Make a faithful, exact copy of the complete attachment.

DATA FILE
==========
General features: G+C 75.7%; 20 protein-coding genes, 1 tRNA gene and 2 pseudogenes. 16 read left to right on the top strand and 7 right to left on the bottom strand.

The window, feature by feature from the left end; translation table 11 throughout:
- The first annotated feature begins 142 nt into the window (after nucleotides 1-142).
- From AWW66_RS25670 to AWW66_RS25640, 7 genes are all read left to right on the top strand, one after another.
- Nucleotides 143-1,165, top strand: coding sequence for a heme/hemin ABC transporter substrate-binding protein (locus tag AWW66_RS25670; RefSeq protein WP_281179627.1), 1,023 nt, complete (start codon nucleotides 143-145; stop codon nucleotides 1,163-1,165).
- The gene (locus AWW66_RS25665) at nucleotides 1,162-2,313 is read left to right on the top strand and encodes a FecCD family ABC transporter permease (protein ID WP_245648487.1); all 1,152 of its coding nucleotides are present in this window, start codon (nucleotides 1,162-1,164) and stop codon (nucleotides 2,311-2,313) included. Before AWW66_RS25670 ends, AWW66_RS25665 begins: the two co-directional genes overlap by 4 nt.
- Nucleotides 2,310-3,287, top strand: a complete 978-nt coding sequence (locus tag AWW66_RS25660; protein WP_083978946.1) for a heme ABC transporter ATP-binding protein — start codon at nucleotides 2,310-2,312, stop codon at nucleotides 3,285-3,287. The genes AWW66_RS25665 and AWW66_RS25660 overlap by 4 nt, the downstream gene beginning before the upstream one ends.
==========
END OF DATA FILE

General features: G+C 75.7%; 20 protein-coding genes, 1 tRNA gene and 2 pseudogenes. 16 read left to right on the top strand and 7 right to left on the bottom strand.

The window, feature by feature from the left end; translation table 11 throughout:
- The first annotated feature begins 142 nt into the window (after nucleotides 1-142).
- From AWW66_RS25670 to AWW66_RS25640, 7 genes are all read left to right on the top strand, one after another.
- Nucleotides 143-1,165, top strand: coding sequence for a heme/hemin ABC transporter substrate-binding protein (locus tag AWW66_RS25670; RefSeq protein WP_281179627.1), 1,023 nt, complete (start codon nucleotides 143-145; stop codon nucleotides 1,163-1,165).
- The gene (locus AWW66_RS25665) at nucleotides 1,162-2,313 is read left to right on the top strand and encodes a FecCD family ABC transporter permease (protein ID WP_245648487.1); all 1,152 of its coding nucleotides are present in this window, start codon (nucleotides 1,162-1,164) and stop codon (nucleotides 2,311-2,313) included. Before AWW66_RS25670 ends, AWW66_RS25665 begins: the two co-directional genes overlap by 4 nt.
- Nucleotides 2,310-3,287, top strand: a complete 978-nt coding sequence (locus tag AWW66_RS25660; protein WP_083978946.1) for a heme ABC transporter ATP-binding protein — start codon at nucleotides 2,310-2,312, stop codon at nucleotides 3,285-3,287. The genes AWW66_RS25665 and AWW66_RS25660 overlap by 4 nt, the downstream gene beginning before the upstream one ends.